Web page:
by frictional
sum of does
force
notfrictional
thesein
act uniformly
the positive forces. onIna this
direction
rotating
is figure,
the
pulley.
force
It was found
thethat
frictional
moves force
the
that
in the
rope the
rope
positivewasdirection
moved is bythetheforce
sumthat of moves
these frictional
the rope in forces. In this figure,
the rotational direction, the and
frictional force inforce
the frictional thein the
rotational
positivedirection,
direction and theforce
is the frictional force the in the negative directiondirection,
is the force and that moves the rope in
in the negative direction is thethatforcemoves
that moves rope in rope
the the rotational
in the inverse rotational the frictional
direction. force
Thus, it
the inverse
in rotational
theshown
negative direction. theThus, it was shown that, in wheninversethe difference between the right it and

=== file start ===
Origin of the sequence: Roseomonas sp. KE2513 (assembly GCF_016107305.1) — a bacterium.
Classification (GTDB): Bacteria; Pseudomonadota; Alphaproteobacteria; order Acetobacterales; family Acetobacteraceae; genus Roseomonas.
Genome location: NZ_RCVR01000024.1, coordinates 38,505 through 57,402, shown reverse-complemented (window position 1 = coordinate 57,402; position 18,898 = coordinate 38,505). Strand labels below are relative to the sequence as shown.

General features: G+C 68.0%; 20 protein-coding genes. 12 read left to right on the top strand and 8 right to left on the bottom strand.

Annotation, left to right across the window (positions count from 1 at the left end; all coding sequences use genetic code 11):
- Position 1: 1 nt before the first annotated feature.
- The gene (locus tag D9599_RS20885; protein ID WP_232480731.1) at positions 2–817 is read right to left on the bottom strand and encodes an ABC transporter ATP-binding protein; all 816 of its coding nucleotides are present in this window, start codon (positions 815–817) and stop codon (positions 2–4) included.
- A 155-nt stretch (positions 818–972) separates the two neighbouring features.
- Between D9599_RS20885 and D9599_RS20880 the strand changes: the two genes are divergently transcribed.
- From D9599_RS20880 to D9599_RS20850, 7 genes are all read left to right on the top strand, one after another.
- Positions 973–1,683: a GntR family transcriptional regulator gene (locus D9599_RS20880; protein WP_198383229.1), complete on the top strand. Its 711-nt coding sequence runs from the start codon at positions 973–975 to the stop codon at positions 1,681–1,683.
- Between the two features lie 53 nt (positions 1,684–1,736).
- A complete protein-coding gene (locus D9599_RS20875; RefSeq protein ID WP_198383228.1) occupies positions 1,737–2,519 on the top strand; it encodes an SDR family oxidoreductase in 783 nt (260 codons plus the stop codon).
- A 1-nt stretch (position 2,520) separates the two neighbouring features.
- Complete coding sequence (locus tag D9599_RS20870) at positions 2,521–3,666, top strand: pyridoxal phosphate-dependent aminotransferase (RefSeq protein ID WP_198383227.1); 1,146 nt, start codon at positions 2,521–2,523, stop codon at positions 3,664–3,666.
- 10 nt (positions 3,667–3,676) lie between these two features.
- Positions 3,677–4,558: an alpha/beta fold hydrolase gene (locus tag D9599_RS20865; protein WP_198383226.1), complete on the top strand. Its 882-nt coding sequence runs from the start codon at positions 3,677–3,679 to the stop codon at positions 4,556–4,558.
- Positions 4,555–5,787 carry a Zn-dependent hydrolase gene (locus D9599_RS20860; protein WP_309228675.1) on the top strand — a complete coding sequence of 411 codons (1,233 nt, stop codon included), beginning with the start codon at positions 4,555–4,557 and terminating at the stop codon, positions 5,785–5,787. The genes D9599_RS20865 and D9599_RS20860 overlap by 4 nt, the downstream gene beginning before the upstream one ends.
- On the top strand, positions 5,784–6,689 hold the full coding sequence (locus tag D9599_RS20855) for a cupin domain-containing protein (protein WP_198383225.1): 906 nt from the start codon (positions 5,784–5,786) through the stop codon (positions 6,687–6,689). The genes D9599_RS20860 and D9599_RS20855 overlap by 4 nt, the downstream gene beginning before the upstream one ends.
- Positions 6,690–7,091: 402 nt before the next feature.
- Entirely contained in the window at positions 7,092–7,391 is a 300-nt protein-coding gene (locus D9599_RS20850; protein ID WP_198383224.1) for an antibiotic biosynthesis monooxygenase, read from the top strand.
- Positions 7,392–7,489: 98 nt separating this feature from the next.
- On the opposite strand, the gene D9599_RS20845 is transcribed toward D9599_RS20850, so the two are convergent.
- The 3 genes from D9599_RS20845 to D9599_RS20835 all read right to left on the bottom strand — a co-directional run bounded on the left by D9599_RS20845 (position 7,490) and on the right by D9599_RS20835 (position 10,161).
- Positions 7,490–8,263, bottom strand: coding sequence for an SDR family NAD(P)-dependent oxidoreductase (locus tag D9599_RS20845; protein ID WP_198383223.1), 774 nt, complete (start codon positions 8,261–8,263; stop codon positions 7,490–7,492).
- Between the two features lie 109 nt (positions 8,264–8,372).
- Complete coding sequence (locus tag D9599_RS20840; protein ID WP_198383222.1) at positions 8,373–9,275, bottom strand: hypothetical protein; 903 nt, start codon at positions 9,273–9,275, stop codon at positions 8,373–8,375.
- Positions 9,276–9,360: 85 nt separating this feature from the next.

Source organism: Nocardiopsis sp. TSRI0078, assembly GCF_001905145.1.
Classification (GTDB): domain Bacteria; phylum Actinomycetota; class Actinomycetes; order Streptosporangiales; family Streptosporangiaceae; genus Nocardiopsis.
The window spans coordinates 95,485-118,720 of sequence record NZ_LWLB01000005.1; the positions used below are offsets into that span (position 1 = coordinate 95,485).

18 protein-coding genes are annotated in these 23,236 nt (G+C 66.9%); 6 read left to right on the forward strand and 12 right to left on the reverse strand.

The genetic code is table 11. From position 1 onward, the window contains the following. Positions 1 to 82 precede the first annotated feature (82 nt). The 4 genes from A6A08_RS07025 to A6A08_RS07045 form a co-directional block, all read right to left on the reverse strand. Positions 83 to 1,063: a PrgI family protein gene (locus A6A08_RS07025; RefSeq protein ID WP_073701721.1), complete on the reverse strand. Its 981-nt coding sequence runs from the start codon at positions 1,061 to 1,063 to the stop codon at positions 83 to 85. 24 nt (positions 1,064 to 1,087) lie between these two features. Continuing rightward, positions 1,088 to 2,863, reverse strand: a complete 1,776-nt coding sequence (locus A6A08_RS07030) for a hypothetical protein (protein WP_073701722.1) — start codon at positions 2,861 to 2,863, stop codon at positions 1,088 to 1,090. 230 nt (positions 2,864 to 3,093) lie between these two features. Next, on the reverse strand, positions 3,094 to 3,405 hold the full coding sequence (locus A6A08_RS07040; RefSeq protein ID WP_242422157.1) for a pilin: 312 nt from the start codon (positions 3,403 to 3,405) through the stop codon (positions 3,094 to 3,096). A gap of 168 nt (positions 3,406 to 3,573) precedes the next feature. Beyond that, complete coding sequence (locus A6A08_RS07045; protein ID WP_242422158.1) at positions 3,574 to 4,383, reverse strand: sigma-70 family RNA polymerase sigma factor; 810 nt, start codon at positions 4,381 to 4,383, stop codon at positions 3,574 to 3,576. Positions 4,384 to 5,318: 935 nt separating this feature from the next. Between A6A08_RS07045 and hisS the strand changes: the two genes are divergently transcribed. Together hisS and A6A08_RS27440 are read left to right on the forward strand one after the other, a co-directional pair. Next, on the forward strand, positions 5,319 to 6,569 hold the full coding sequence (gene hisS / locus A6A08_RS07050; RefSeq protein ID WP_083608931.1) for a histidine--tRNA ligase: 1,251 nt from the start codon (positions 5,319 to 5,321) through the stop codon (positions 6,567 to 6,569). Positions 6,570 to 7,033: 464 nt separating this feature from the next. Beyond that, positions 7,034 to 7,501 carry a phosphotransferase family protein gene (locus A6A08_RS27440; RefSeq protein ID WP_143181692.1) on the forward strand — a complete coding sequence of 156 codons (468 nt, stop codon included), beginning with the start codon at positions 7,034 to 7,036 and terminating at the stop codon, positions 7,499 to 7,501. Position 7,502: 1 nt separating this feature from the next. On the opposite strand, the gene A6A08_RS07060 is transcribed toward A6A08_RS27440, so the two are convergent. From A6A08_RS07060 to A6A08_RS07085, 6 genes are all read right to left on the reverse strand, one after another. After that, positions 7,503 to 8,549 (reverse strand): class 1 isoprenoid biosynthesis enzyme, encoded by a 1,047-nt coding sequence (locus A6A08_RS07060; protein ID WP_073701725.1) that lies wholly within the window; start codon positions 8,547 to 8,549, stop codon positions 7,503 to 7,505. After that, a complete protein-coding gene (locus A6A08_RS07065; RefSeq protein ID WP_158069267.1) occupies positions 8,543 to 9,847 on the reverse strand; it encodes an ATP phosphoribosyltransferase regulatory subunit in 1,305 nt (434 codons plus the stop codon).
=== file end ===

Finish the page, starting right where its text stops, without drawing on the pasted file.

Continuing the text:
was that,direction
when the is difference
force that moves
between theright
the rope andthe left inertialrotational
forces wasdirection.
greater than Thus, the
was
left inertial
masses shown
forces
of thethat,
was when
frictional the
greater difference
than
forces in the betweenofthe
the masses
direction theright
opposite and
frictional leftforces
to that ofinertial
the in forces was greater
the direction
inertial force, than
theopposite
rope the
slidesto that
masses
of theandinertial of the frictional
force,isthe
the pulley notrope forces
able to slides in
moveand the direction
the the
rope. opposite to that of
pulley is not able to move the rope. the inertial force, the rope slides
and the pulley is not able to move the rope.

Figure 8. Shape of a wire rope at start time.


Figure8.8.Shape
Figure Shapeof
of aa wire ropeatatstart
wire rope starttime.
time.

(a) (b)
(a) (b)
Figure 9. Normal contact and frictional force at each node of the element. (a) Normal contact force;
Figure 9. Normal contact and frictional force at each node of the element. (a) Normal contact force;
(b)9.frictional
Figure Normalforce.
contact and frictional force at each node of the element. (a) Normal contact force;